Whatever its cause, the best way to control Parkinson's is to treat it as soon as a diagnosis is made -- usually after the onset of tremors and walking difficulties.  But that can be too late, according to Dr. Hubert Fernandez at the Cleveland Clinic.

"By this time, though, a considerable amount of degeneration has already occurred in the brain," Fernandez explained. "Ideally, we would like to have a test that is specific for Parkinson's disease.  And, ideally, we would like to have that test become positive even before we see the shaking."

There's currently no such test for Parkinson's, but at Northwestern University, researchers think they might have found a way to slow its progression.

"We looked at the cells in the brain that were most vulnerable to the disease. What we saw was they allowed lots and lots of calcium into their cell bodies," said Jim Surmeier, Physiologist who spoke to VOA by Skype.

The calcium eventually killed dopamine-producing cells and triggered Parkinson's symptoms. But the Northwestern University scientists found a drug that limits the brain cells' uptake of calcium, without harmful side effects. In a Skype interview, co-researcher Tanya Simuni told VOA another clinical trial is being planned. "The primary question to be answered in this study is whether the drug is effective in slowing the progression of Parkinson's disease disability," she said.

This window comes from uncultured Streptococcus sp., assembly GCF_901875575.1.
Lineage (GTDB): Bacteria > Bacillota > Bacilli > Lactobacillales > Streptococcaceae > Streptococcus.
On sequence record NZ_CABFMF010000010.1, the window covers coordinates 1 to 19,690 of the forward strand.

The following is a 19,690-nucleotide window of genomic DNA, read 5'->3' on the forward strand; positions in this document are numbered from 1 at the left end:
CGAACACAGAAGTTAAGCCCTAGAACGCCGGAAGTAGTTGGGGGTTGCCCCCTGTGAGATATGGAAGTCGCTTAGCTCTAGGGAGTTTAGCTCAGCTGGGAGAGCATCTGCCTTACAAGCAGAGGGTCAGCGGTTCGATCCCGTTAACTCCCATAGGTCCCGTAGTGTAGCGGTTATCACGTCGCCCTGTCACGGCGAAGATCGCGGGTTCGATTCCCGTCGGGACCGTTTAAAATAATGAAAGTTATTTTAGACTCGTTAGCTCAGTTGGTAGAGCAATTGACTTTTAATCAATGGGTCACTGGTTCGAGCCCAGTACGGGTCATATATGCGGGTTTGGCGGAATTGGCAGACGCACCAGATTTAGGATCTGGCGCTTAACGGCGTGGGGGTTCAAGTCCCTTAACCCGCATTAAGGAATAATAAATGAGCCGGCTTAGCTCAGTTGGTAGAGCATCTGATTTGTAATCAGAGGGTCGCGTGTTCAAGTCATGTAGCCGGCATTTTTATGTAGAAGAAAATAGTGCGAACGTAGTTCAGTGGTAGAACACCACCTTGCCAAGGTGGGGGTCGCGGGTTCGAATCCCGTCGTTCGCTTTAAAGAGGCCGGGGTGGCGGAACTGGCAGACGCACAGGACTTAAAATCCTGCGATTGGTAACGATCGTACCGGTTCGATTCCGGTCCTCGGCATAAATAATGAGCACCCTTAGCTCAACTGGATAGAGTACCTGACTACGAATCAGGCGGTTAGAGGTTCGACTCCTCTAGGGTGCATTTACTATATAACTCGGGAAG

Current drugs used to control the tremors and walking difficulties work well for about five to ten years. If scientists could develop a new therapy that could double or triple that time, it would enable Sarah Taylor and the ten million other people living with Parkinson's disease around the world to lead much more normal lives.

You May Like

Ukraine Purges Interior Ministry Leadership With Pro-Russian Ties

Interior Minister Avakov says 91 people 'in positions of leadership' have been fired, including 8 generals found to have links to past pro-Moscow governments More

US Airlines Point to Additional Problems of any Ebola Travel Ban